Tuesday, October 31, 2017

Selfies, Sunsets, and Smooth Sailing

We believe that when you have a good weather window, you take it.  So when we left New Caledonia early, naturally our arrival in Australia was earlier than it needed to be, and we found ourselves somewhat stranded at the Mackay (pronounced "mak-eye") Marina until our flight back to San Diego.  Anxious to see family and friends it seemed like that took forever. The marina is nice enough but there isn't much to do without a car.  When we finally got to our seats we took a selfie to show that we were just about as happy as the photo-bombers in the seats behind us!

Proof of how things carry on back home without us, grandson Brandon went ahead and grew like a weed since our last visit...


... and Natalie got even more beautiful while our backs were turned.


Girls having fun making slime.


Our main reason for this short trip home was the chance to see our niece 
Danielle in her wedding ceremony.

Weddings are always so much fun.


Beween doctors, dentists, and visits with friends and family, there was just enough time for a walk (and a selfie) on the beach in Cardiff near our favorite Mexican restaurant...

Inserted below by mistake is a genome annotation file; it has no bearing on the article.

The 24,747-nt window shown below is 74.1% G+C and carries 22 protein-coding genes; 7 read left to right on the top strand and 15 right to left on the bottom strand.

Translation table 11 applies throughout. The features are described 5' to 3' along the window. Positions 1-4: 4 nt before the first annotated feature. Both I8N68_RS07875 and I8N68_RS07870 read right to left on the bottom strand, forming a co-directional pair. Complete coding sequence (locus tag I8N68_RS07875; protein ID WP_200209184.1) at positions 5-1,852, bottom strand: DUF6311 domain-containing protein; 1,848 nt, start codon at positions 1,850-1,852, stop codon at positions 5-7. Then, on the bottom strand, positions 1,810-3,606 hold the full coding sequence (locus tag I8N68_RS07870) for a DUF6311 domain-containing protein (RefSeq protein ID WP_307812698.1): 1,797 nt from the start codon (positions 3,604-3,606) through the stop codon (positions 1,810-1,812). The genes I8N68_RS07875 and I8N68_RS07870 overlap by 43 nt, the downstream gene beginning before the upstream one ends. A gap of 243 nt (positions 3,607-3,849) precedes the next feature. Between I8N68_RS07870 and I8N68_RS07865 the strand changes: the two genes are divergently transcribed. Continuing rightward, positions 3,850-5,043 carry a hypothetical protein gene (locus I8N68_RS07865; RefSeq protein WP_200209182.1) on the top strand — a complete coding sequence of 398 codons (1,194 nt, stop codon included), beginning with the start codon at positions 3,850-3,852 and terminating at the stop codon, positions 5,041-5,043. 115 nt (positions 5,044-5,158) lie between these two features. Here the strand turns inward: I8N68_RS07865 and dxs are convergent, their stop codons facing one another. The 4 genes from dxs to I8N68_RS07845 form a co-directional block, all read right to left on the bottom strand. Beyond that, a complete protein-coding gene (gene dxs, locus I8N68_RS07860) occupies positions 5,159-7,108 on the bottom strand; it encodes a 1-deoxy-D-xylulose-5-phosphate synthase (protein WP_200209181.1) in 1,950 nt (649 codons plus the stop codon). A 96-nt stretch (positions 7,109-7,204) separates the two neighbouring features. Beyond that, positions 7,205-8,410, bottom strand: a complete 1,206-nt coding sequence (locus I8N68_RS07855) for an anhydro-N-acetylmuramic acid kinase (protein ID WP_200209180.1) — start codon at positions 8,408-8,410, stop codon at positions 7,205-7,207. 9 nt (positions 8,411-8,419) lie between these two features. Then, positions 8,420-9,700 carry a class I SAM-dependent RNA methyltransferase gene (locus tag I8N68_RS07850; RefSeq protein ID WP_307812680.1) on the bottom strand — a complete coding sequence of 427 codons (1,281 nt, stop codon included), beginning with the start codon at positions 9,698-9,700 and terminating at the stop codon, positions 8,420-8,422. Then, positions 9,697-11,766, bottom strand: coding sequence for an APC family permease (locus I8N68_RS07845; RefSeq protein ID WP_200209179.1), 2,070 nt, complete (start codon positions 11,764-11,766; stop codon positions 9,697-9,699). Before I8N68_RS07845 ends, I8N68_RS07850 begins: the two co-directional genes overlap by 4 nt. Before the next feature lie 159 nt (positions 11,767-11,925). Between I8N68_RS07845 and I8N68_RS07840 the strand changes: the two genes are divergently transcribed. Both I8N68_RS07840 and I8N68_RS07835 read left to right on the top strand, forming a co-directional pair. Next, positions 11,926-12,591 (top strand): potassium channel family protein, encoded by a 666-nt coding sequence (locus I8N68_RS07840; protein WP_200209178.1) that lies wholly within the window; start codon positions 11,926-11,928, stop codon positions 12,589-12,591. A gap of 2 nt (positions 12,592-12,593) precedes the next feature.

... and to imagine the sunset over the Pacific without that continent (Australia) in the way.


Before we knew it we were back in OZ, and out of the marina, checking out the southern islands of the Whitsunday group.  Who'da thunk there would be pines in the tropics?


Time for another selfie.

We even got far enough offshore to see the sunset in the ocean!


The spring weather here is wonderful.  Perfect for paddle-boarding.


But we could only endure so much.  The ideal remedy was a stop at the Palm Bay Resort where we could lounge around their stunningly beautiful pool while sipping cocktails.

The waterfall was tranquil and beautiful, but then...


... that day, beauty was everywhere.

We had to be careful where we anchored Moonshadow because the tidal range runs over ten feet.  That usually means Moonshadow is quite a distance from the beach.